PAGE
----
Artificial intelligence allows for improved systems and automation for working smart and efficiently which could save you time and launch you into new untapped territories in the long run.

Some useful areas to start investing in digital marketing include data and analytics, marketing automation, UX and design as well as content management and social media marketing tools.

In conclusion, companies that are learning to operate on a global scale need to start integrating their worldwide strategy to adapt to the ever-changing world around us. It is imperative for business leaders to accelerate their journey and embrace new ways of reaching modern customers across the different corners of the world.

Whichever digital marketing strategy you decide to implement for global sustainable growth, always remember your motive of why you are doing it. You can always change the method, however, the purpose and heart of your business should always remain the same.

  • 2

How does the future of digital marketing look in Africa?

As we navigate the evolution of digital marketing in developing countries, there’s one question that has been ringing in my head for the past few weeks in the wake of the pandemic.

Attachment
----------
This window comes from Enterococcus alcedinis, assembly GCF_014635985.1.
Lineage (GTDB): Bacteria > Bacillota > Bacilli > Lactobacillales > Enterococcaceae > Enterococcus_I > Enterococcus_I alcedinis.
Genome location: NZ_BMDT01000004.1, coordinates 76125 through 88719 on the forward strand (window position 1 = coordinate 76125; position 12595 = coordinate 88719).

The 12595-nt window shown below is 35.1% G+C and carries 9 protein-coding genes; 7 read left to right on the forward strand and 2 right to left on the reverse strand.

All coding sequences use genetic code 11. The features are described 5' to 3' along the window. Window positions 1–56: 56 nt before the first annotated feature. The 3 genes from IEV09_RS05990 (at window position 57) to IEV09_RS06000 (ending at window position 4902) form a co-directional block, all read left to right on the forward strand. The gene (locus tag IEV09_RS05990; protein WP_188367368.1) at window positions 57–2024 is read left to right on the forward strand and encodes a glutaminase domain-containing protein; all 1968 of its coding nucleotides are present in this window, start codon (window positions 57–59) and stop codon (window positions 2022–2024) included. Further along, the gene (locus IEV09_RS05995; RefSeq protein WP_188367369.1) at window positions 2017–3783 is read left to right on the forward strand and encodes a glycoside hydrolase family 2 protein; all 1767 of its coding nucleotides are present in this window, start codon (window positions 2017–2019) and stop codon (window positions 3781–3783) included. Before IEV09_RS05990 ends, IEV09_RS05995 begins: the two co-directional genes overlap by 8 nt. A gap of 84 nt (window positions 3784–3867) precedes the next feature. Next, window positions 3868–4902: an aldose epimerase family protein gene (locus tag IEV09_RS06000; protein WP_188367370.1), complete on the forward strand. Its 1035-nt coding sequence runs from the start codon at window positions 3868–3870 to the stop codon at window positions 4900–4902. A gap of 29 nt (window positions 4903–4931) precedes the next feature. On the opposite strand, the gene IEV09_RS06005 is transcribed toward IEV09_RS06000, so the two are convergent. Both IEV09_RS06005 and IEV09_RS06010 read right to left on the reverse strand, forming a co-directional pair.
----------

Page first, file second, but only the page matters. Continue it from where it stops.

Are we expanding enough in digital marketing and new technologies in Africa?

Building a global presence through digital marketing presents one of the stiffest challenges in developing countries.

We can either choose to ignore the reality that the rules of marketing are changing and consequently be eradicated by the wave of digital disruption or we can start investing in better digital marketing tools for successful revenue growth.

Bear in mind, that it does not mean that digital marketing can be developed without any need for local and regional adaptation. We need to consider numerous demographical, language and cultural value systems to target and expand our reach of consumers online.